(Add statement from senior US official)
By Deisy Buitrago and Mayela Armas
BARINAS / CARACAS, Jan 10 (Reuters) – The victory of an opponent in the Barinas state elections, the heart of Venezuela’s ruling socialist party, gives hope to a fractured opposition that it can win electoral victories when it manages to mobilize voters and political parties go together, analysts said.
Sergio Garrido, an opposition leader, won the elections on Sunday with the government of Barinas by obtaining 172,497 votes (55.36%) and defeating former minister Jorge Arreaza, who with 128,583 votes or 41.2% came in second place .
The total of votes in Barinas increased with respect to the regional elections of November, when 278,666 votes were registered in the state. On Sunday in Barinas, a state with about a million inhabitants, 600,000 voters were registered to vote, and 311,595 participated, a rebound attributed mainly to the mobilization of opponents.
The ruling party, which controlled the entity for 22 years through the family of the late president Hugo Chávez, for the first time gives in to an opposition opponent, due to a wear and tear in the sector and the abstention of its electorate, according to analysts consulted.
The result of the new election, however, does not alter the rule of the ruling party over most of the governorates, but it is a symbolic victory for the opposition, which now has 4 of the 23 governorates, the same number as in 2017.
Brian Nichols, Undersecretary of State for Western Hemisphere Affairs, congratulated the Venezuelans “who bet on democracy in yesterday’s elections in Barinas.”
“Disqualifications of opposition candidates, media censorship, voter intimidation and other authoritarian tactics could not subvert the will of Venezuelan voters,” Nichols wrote on his Twitter account.
From Barinas, Arreaza said, accompanied by some pro-government leaders, that he accepted the defeat with “dignity” and indicated to the party members that if they have to step aside to renew their leadership, they should do so “with humility … let’s not screw ourselves up. “in charges. The vice president of the ruling party, Diosdado Cabello, who led the campaign in Barinas, was absent.
With the triumph in Barinas, the opposition has the task of reorganizing itself, understanding that the vote does matter, in addition to giving relevance to regional leaderships and preparing the way for presidential elections, seen as a way out of the political crisis, added the analysts.
“When a people is upset and indignant, they find a means to channel that discomfort. The vote is claimed as a reason for struggle,” said Jhon Magdaleno, political scientist and director of the local Polity consultancy. “Barinas was an example of the recomposition (of the opposition). Garrido ended up being backed by more parties,” he added.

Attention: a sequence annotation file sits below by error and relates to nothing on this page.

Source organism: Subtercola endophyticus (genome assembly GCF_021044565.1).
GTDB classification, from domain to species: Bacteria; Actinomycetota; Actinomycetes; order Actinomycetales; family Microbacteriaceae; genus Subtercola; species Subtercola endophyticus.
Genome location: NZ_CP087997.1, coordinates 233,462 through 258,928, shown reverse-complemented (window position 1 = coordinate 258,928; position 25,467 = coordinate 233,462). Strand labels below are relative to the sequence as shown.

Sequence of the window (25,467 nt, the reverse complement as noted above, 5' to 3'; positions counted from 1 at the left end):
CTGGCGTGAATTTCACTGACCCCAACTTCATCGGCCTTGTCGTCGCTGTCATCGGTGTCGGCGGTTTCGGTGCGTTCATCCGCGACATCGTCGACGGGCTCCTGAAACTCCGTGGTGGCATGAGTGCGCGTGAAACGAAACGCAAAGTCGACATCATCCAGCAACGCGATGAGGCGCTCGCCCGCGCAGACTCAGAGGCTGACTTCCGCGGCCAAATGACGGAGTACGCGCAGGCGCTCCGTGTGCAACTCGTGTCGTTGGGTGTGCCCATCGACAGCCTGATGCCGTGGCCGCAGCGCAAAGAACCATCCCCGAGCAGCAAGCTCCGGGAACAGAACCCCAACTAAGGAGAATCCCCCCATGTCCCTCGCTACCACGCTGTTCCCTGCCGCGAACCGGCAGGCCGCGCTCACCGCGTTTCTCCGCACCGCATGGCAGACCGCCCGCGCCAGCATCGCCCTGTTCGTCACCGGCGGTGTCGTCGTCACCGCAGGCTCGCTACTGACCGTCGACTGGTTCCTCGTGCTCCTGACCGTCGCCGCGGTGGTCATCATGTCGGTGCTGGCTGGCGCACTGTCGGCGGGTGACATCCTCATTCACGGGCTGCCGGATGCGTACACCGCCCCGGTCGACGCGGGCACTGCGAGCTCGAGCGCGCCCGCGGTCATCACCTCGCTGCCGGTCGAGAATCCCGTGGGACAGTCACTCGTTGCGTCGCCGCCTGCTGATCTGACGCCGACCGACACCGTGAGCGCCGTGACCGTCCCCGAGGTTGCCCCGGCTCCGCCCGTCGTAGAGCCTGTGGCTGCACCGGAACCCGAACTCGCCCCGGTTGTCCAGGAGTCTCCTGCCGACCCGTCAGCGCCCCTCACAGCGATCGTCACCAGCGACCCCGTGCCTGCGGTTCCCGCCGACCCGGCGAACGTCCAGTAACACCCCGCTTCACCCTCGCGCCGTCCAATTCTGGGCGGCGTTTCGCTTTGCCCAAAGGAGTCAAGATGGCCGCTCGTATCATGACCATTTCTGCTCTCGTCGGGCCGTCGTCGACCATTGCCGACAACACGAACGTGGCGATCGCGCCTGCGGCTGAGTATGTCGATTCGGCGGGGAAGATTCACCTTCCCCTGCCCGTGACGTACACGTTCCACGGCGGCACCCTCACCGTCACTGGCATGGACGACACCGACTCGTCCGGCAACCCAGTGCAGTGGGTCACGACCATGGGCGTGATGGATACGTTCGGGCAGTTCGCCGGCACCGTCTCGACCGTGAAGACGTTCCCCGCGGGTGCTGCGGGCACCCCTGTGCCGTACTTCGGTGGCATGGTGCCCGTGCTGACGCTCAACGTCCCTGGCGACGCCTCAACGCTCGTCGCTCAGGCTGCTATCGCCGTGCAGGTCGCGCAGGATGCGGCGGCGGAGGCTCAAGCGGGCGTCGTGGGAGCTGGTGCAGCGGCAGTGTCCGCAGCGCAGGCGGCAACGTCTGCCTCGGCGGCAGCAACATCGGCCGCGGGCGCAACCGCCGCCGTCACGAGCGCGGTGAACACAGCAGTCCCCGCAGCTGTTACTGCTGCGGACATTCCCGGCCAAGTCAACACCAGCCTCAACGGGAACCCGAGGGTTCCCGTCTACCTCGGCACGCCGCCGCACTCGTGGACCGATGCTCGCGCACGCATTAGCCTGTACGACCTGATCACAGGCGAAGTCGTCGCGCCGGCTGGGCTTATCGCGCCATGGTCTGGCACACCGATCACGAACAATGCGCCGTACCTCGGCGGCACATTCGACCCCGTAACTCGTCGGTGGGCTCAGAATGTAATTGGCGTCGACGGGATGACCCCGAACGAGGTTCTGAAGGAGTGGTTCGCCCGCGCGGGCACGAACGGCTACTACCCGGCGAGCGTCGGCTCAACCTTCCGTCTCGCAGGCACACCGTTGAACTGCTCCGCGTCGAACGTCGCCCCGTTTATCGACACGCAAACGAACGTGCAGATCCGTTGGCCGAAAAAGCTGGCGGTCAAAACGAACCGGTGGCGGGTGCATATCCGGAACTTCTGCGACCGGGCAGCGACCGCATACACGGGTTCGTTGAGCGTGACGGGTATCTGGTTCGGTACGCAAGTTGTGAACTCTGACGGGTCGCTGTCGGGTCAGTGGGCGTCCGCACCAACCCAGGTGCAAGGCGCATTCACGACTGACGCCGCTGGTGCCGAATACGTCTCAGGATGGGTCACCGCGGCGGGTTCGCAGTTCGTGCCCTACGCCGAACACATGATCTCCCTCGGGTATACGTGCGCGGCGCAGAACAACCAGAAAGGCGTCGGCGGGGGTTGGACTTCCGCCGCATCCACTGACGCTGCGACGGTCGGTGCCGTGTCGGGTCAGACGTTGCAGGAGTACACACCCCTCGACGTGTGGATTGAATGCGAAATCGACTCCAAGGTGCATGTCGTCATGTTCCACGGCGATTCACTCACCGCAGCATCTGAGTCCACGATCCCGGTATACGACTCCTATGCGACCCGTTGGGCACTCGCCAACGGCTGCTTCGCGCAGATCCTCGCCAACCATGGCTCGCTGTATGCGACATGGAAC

Amid the long economic recession and hyperinflation, many Venezuelans are disillusioned with politics. At least 5 million Venezuelans have emigrated due to the crisis.
The opposition strategy has been one of ups and downs. The political parties absent themselves from the 2018 presidential elections and the 2020 parliamentary elections, arguing that a fair vote was impossible due to the interference of the government of President Nicolás Maduro. But they returned to the polls in 2021 out of frustration over the failure of US sanctions seeking Maduro’s departure from power.
With the results of the November 2021 regionals, the opposition leadership called for the reconstruction of the coalition, and the opposition leader, Juan Guaidó, insisted on Monday on strengthening unity.
“We have to do what we have done well in the past: organization, mobilization and clarity of message for the citizen,” Guaidó told reporters. “This situation should serve to face the challenges that come to us: reunify and strengthen the democratic alternative,” said the opponent who commented that the possibility of activating or not a recall against Maduro will be resolved in unity.
Garrido after his swearing-in as governor said that “today the Venezuelans realized that from Barinas, we Barineses achieved it, why won’t the rest of the people of Venezuela be able to?”
The loss of the government of Barinas reveals a wear and tear of government leadership and criticism of the efforts of regional leaders linked to the ruling party.
“There are areas that Chavismo had been losing and it is clear on that, so since 2015 it applied its strategy of staying in power as a minority and dividing the opposition,” said Félix Seijas, director of the consulting firm Delphos.
The election of Barinas was repeated after in November, when the regional elections were held, the ruling party surprisingly did not achieve victory. The Supreme Court of Justice, seen by the opposition as close to the government, ordered a repeat of the elections after it disqualified the opposition candidate, Freddy Superlano. (Report by Deisy Buitrago in Barinas, Vivian Sequera and Mayela Armas in Caracas.)